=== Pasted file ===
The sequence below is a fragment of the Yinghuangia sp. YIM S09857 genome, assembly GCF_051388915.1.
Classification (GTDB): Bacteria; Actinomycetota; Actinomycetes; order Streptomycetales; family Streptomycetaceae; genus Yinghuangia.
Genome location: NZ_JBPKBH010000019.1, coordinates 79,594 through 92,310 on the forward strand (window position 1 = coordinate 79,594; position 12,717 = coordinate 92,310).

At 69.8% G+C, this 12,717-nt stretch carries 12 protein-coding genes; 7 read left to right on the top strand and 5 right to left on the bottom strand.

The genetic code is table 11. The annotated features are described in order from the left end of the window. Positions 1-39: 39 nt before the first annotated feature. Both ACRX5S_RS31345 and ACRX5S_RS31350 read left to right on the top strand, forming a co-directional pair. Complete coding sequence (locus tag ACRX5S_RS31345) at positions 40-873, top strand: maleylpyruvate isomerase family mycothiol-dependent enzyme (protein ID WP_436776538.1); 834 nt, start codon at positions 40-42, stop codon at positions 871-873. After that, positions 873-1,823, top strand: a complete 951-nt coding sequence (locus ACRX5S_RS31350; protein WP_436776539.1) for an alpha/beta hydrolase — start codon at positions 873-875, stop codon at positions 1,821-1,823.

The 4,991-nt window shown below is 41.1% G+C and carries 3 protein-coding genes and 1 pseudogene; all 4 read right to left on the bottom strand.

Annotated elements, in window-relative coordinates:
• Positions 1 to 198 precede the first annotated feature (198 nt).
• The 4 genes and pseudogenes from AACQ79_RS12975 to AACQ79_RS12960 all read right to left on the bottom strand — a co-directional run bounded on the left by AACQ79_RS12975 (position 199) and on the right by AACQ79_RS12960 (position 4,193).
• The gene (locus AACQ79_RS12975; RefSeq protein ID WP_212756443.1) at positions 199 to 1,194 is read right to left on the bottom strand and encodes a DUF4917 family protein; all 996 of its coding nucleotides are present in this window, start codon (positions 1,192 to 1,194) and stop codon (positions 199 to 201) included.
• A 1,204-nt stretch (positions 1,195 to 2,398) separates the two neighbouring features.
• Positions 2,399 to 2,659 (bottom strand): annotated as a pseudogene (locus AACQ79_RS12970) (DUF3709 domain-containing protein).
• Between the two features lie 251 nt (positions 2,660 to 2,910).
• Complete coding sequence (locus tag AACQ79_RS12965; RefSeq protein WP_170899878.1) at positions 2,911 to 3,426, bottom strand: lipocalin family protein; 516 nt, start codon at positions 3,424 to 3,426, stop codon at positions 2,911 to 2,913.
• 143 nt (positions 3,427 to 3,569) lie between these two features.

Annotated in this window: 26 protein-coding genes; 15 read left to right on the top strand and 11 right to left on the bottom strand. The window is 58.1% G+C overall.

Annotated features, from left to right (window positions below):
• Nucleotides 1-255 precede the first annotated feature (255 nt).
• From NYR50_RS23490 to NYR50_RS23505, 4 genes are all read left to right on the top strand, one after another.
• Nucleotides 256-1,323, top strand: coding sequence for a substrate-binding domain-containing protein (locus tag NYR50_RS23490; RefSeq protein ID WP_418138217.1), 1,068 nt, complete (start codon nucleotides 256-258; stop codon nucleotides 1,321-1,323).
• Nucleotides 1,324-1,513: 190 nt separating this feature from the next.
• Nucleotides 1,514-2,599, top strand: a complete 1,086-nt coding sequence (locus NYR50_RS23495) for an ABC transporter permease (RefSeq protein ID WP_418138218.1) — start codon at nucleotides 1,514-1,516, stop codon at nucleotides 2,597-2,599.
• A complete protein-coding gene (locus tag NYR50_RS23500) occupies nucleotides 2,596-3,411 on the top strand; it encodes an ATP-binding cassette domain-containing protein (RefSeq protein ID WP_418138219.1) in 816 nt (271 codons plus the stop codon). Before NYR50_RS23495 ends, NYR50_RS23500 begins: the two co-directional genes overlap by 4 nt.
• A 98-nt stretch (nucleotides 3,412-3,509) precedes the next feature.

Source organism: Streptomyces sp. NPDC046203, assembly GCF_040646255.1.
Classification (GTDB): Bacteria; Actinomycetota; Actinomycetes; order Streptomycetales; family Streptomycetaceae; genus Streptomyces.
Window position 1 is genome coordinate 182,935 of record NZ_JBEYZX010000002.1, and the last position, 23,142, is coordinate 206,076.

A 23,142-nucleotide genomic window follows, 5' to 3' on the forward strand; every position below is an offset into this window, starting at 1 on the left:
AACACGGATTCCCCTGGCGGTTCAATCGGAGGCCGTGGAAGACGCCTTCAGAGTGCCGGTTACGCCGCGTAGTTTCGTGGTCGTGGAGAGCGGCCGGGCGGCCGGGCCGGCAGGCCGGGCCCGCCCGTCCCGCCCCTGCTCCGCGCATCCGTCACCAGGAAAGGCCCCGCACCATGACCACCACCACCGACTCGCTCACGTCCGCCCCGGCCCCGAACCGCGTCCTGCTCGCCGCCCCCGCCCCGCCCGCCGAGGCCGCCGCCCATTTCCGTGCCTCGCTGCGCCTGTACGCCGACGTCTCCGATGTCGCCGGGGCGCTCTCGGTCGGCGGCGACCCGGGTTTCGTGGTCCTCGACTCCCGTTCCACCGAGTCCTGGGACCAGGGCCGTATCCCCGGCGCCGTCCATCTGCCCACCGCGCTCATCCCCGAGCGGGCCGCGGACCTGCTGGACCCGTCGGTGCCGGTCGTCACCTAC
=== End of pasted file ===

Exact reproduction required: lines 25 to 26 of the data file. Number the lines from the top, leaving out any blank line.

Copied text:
Source organism: Streptomyces sp. NPDC046203, assembly GCF_040646255.1.
Classification (GTDB): Bacteria; Actinomycetota; Actinomycetes; order Streptomycetales; family Streptomycetaceae; genus Streptomyces.